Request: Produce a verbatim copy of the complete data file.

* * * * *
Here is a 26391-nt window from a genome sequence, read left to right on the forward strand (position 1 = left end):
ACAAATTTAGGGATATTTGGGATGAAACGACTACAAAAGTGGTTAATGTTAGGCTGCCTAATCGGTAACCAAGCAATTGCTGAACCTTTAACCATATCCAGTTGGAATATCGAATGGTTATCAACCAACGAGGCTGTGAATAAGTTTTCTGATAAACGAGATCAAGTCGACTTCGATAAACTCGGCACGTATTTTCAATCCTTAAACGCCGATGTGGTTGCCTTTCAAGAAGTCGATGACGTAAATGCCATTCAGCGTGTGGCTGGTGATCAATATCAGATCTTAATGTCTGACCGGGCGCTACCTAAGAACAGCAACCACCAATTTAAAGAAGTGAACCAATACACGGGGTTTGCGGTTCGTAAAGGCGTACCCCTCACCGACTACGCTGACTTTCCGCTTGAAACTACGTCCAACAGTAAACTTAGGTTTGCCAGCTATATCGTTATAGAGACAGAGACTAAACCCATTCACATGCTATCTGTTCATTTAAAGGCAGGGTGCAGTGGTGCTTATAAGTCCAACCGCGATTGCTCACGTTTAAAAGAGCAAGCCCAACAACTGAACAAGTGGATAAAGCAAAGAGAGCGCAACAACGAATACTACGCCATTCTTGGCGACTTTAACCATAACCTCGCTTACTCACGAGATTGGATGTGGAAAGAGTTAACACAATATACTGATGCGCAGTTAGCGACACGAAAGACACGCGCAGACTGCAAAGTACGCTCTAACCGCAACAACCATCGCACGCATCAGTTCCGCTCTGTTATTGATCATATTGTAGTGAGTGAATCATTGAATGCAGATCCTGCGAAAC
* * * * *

Here is a 26391-nt window from a genome sequence, read left to right on the forward strand (position 1 = left end):
ACAAATTTAGGGATATTTGGGATGAAACGACTACAAAAGTGGTTAATGTTAGGCTGCCTAATCGGTAACCAAGCAATTGCTGAACCTTTAACCATATCCAGTTGGAATATCGAATGGTTATCAACCAACGAGGCTGTGAATAAGTTTTCTGATAAACGAGATCAAGTCGACTTCGATAAACTCGGCACGTATTTTCAATCCTTAAACGCCGATGTGGTTGCCTTTCAAGAAGTCGATGACGTAAATGCCATTCAGCGTGTGGCTGGTGATCAATATCAGATCTTAATGTCTGACCGGGCGCTACCTAAGAACAGCAACCACCAATTTAAAGAAGTGAACCAATACACGGGGTTTGCGGTTCGTAAAGGCGTACCCCTCACCGACTACGCTGACTTTCCGCTTGAAACTACGTCCAACAGTAAACTTAGGTTTGCCAGCTATATCGTTATAGAGACAGAGACTAAACCCATTCACATGCTATCTGTTCATTTAAAGGCAGGGTGCAGTGGTGCTTATAAGTCCAACCGCGATTGCTCACGTTTAAAAGAGCAAGCCCAACAACTGAACAAGTGGATAAAGCAAAGAGAGCGCAACAACGAATACTACGCCATTCTTGGCGACTTTAACCATAACCTCGCTTACTCACGAGATTGGATGTGGAAAGAGTTAACACAATATACTGATGCGCAGTTAGCGACACGAAAGACACGCGCAGACTGCAAAGTACGCTCTAACCGCAACAACCATCGCACGCATCAGTTCCGCTCTGTTATTGATCATATTGTAGTGAGTGAATCATTGAATGCAGATCCTGCGAAAC